Date Approved


Date Posted


Degree Type

Open Access Thesis

Degree Name

Master of Science (MS)

Department or School

Health Sciences

Committee Member

Anahita Mistry, Ph.D, Chair

Committee Member

Emily Edison, M.S., R.D.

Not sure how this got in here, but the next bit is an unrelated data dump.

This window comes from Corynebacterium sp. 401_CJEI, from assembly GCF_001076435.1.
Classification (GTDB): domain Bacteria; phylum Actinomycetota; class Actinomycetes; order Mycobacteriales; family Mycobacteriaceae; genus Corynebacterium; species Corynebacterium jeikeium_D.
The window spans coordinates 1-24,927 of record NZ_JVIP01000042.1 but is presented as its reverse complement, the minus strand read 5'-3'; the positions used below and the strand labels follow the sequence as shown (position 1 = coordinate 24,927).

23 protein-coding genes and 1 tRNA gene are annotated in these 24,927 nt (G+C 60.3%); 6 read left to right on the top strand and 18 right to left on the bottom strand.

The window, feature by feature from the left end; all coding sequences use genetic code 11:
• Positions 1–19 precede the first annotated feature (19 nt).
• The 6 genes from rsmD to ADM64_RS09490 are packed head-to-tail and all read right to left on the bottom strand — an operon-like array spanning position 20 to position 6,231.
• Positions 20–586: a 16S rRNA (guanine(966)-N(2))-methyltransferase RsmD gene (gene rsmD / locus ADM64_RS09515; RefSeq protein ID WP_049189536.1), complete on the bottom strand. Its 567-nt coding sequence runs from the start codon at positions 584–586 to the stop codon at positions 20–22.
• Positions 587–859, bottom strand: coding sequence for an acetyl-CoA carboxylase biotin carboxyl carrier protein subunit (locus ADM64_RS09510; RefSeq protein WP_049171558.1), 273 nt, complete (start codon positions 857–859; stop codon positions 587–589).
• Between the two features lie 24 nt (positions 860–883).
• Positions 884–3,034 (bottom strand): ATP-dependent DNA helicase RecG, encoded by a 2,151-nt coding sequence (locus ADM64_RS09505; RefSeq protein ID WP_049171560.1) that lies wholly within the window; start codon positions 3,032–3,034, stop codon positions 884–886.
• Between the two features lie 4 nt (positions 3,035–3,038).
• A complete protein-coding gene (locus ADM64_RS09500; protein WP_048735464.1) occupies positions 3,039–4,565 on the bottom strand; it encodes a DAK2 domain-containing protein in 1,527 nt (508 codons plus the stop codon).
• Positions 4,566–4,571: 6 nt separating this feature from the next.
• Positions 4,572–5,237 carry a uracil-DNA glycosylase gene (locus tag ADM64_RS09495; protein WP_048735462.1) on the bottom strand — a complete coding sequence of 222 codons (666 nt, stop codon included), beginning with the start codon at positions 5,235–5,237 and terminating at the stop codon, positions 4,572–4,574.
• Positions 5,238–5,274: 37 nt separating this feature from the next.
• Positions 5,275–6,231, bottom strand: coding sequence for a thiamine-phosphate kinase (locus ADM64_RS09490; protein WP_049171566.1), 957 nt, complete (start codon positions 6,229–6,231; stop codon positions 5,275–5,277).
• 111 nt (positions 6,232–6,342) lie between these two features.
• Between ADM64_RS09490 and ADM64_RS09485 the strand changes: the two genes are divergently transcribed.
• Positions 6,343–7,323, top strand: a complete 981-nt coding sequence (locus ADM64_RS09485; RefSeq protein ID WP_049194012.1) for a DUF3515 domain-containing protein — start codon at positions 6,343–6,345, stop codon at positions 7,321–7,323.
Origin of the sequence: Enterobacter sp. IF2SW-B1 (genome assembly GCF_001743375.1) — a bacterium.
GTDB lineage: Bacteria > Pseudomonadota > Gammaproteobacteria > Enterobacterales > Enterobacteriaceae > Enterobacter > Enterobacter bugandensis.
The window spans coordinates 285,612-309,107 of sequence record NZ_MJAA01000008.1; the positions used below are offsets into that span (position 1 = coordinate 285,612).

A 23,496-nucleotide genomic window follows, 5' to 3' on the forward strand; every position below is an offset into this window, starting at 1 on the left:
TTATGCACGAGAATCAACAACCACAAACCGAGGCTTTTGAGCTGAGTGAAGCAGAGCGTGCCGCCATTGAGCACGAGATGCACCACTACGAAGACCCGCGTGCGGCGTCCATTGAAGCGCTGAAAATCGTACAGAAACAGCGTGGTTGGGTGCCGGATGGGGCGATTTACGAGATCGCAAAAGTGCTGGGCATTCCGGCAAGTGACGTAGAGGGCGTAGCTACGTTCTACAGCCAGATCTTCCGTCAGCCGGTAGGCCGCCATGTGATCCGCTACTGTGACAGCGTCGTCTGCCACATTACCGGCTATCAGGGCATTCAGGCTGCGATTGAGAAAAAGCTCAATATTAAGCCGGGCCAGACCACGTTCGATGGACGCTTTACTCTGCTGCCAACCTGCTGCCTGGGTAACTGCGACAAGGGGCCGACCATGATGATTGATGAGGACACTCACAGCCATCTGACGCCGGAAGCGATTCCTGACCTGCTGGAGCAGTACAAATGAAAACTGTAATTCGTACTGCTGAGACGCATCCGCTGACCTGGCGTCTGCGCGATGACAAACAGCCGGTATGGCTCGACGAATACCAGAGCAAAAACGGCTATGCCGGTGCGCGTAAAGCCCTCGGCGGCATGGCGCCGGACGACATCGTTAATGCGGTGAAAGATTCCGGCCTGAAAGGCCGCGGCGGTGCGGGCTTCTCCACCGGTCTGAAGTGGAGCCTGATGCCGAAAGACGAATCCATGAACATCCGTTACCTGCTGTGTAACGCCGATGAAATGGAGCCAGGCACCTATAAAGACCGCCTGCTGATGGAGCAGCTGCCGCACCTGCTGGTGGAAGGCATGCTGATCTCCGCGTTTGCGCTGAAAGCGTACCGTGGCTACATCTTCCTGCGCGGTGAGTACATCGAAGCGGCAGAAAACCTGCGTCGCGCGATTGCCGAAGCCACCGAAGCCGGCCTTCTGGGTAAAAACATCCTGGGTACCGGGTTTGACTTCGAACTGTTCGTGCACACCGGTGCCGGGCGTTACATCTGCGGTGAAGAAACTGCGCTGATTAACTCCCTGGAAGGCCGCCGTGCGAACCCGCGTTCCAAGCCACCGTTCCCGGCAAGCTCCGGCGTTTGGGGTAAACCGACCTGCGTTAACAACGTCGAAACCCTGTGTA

Sports drinks provide nutrients that improve athletic performance. This study investigated whether a preference in taste leads to an increased consumption of a sports drink prior to and after an endurance event in athletes. Male amateur soccer players (n=16) first participated in a blind sensory evaluation to determine their taste preference for two (designated as Drink A and Drink B) similarly flavored sports drinks. Subjects were divided into two groups based on their taste preference for either drink. They then participated in 9 soccer matches and were presented with either Drink A, Drink B, or water (3 trials each) before and after matches. Volumes of drinks voluntarily consumed were measured and averaged. Both groups consumed similar amounts of either Drink A or Drink B, before and after matches. Taste preference for a drink did not influence the amount of a sports drink that athletes consumed pre- or post- exercise.